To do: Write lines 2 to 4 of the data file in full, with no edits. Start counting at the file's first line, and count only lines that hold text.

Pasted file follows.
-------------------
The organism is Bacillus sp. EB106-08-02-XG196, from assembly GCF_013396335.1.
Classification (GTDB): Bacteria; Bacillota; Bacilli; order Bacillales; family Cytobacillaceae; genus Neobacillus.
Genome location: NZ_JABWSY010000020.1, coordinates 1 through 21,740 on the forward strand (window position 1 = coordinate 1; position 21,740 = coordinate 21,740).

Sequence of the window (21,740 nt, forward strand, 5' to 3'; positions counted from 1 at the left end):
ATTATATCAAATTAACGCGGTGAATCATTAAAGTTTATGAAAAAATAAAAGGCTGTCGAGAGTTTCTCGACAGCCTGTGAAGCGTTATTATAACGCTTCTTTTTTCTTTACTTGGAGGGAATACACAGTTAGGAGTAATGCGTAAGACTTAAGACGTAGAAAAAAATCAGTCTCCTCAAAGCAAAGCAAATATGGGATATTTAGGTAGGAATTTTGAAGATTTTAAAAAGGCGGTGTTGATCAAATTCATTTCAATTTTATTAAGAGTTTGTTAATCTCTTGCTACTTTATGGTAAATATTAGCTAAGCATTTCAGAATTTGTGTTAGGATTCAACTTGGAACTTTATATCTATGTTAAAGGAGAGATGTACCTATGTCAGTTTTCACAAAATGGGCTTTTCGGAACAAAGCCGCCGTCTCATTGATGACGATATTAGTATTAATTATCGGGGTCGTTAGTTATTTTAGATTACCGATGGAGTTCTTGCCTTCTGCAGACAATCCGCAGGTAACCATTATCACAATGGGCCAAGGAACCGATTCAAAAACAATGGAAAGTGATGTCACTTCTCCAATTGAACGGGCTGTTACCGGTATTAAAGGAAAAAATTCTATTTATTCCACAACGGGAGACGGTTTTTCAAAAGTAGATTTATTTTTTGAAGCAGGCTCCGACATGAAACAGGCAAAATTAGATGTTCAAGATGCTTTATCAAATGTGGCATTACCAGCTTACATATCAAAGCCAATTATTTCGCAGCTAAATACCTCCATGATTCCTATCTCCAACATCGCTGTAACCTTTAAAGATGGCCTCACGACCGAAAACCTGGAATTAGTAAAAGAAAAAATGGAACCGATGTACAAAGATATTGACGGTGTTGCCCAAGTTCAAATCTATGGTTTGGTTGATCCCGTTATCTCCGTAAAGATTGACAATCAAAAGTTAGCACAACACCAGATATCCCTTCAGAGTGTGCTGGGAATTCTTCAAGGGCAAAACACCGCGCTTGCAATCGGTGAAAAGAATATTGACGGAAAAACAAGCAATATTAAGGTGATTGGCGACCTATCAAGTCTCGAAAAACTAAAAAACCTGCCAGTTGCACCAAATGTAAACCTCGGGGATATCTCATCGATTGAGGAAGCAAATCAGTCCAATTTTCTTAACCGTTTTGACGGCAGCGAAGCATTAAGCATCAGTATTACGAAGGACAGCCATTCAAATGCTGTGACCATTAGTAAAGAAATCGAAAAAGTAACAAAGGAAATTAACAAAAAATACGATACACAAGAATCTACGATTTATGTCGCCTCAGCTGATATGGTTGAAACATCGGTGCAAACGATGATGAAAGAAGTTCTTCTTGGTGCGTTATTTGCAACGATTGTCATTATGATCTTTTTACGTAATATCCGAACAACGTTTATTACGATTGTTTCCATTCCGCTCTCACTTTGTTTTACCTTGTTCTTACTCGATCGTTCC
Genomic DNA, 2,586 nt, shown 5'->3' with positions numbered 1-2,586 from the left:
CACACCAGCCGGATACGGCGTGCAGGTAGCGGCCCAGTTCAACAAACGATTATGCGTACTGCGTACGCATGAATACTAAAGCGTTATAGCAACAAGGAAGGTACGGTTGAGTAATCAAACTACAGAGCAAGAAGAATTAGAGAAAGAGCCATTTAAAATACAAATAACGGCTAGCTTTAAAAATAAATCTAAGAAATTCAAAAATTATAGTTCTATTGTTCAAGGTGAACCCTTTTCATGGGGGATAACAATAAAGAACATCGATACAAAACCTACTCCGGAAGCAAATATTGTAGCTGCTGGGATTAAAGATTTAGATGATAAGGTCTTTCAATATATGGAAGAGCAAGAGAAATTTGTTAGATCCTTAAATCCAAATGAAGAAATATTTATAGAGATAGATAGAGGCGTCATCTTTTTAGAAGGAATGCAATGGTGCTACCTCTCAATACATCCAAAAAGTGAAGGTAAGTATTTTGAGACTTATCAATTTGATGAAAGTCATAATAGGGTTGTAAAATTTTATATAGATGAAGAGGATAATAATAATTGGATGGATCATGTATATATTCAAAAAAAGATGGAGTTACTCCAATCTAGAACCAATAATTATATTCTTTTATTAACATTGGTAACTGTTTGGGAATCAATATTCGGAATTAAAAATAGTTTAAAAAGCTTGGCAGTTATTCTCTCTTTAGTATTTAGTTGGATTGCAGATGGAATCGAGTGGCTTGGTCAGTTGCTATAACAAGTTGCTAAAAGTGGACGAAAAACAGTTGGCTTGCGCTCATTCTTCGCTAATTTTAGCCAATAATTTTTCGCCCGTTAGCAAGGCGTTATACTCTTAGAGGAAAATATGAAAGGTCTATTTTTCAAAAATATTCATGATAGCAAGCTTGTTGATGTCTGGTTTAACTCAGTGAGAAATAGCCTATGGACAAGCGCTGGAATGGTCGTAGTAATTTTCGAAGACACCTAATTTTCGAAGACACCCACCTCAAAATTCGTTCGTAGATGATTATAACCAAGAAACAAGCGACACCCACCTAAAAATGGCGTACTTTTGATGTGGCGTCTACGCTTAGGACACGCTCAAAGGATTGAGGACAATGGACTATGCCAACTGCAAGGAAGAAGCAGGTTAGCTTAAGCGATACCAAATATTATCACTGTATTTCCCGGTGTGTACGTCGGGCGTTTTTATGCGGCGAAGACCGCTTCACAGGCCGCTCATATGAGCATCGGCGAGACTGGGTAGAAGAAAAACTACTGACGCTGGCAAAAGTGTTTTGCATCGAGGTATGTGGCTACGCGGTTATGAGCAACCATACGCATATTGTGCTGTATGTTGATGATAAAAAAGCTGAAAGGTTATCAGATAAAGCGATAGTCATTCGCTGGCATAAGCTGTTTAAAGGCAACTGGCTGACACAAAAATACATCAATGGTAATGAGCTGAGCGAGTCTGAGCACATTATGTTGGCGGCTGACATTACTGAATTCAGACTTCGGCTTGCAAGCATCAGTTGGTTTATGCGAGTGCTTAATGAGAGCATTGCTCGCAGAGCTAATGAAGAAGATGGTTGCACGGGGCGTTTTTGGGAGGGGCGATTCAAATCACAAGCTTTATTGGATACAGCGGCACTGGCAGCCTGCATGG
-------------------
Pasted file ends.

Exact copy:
Classification (GTDB): Bacteria; Bacillota; Bacilli; order Bacillales; family Cytobacillaceae; genus Neobacillus.
Genome location: NZ_JABWSY010000020.1, coordinates 1 through 21,740 on the forward strand (window position 1 = coordinate 1; position 21,740 = coordinate 21,740).

Sequence of the window (21,740 nt, forward strand, 5' to 3'; positions counted from 1 at the left end):